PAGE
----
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Subject: Re: [boost] C++ announcements coming tomorrow
From: Andrey Semashev (andrey.semashev_at_[hidden])
Date: 2012-11-04 17:38:05

On November 5, 2012 1:55:42 AM Paul Mensonides <pmenso57_at_[hidden]> wrote:
> On 11/4/2012 1:14 PM, Andrey Semashev wrote:
> I am not against all extensions. I am against *feature* extensions.
> There is a place for *necessary* extensions, and, in those cases, lack
> of the presence of those extensions should easily fallback to the actual
> language. Hardware vectorization is one example of that. If it exists,
> it should exist as a compiler-specific pragma which can be ignored.
> Further, no feature extension to the language is good if the feature
> could be implemented via library--i.e. it should not have language
> extensions solely for the purpose of syntactic convenience.

IMHO, pragma-controlled compiler-generated vectorization is a utopy,
except for the very trivial things. Real benefit is provided by
extensions like __m128 and intrinsic functions. Also remember the
mentioned typeof and long long. Some things cannot be implemented on
the library level efficiently, and pragmas are not the silver bullet.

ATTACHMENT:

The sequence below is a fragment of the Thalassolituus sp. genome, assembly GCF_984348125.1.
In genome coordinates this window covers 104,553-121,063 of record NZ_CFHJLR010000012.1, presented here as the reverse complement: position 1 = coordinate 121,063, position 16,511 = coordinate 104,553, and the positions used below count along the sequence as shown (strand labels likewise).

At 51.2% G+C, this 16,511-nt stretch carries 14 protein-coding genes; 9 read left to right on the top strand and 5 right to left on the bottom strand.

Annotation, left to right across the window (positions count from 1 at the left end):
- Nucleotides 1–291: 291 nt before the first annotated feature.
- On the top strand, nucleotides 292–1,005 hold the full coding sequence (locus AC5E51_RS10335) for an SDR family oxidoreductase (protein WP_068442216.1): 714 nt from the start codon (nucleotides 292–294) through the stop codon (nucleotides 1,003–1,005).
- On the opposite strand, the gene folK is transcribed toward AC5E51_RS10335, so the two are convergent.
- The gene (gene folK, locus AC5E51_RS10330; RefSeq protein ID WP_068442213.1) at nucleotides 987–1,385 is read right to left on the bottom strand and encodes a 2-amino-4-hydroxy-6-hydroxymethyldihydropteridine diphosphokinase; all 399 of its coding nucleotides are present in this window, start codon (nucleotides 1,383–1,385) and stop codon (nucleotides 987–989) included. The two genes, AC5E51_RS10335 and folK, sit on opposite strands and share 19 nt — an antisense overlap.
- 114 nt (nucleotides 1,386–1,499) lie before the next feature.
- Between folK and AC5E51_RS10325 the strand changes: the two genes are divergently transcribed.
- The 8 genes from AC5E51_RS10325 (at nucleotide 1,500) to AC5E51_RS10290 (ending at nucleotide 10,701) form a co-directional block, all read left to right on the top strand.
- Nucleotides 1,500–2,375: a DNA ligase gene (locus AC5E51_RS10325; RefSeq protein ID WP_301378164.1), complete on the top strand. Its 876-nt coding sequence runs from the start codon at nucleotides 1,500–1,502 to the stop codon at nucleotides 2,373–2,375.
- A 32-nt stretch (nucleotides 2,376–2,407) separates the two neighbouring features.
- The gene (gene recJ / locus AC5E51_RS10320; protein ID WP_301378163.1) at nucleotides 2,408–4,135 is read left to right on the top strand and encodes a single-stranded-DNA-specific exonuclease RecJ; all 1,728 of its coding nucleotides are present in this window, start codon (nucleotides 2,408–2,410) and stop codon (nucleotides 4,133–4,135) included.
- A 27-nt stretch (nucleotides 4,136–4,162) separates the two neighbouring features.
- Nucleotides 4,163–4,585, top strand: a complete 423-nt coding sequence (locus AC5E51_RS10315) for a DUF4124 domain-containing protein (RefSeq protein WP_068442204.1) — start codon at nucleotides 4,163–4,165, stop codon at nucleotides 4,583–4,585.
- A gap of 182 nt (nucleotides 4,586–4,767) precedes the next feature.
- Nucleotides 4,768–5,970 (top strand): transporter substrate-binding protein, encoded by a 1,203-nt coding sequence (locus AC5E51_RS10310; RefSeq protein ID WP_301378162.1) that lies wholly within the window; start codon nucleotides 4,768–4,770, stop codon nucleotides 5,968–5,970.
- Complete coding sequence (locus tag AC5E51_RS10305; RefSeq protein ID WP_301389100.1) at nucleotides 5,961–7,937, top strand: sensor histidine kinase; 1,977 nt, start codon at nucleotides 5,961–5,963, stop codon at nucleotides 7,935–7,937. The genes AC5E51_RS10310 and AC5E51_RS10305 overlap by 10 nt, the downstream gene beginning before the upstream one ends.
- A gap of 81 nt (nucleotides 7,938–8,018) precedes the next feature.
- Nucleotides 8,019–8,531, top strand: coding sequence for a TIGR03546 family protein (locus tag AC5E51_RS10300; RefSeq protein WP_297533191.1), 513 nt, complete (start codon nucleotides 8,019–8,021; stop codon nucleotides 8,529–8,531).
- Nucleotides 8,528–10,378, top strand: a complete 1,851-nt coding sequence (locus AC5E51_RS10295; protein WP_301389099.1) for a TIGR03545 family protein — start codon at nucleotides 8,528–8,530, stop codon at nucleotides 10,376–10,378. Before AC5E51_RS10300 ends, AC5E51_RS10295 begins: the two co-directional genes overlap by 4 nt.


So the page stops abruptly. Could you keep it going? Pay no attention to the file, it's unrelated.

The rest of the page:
> E.g. MS's
> AMP extensions:


I agree, some things could have been done differently. I don't really
understand why that CLI extension is needed, so I didn't ever use it.
Guess what, I couldn't care less it's there. And since it's not in the
core language and I haven't seen it in the public code yet, I'd say the
industry largely rejected it.

> > Look at extensions from another perspective. They are often a playground
> > to test new features that may eventually, after usage experience is
> > gathered, go into standard as a new feature. Only extensions are
> > available here and now and not in a few years when the new std paper
> > rolls out. This is pretty much like how it goes with libraries.
> And they are used in production code, not playground code, and then go
> on to interfere with standardization because of attempts to be backward
> compatible with things that never officially existed.

That's the way the field experience is gathered. Someone suggests an
extension, the industry tests and refines it. If it proves to be
useful, it goes to the standard. There are downsides but that's how the
progress works.

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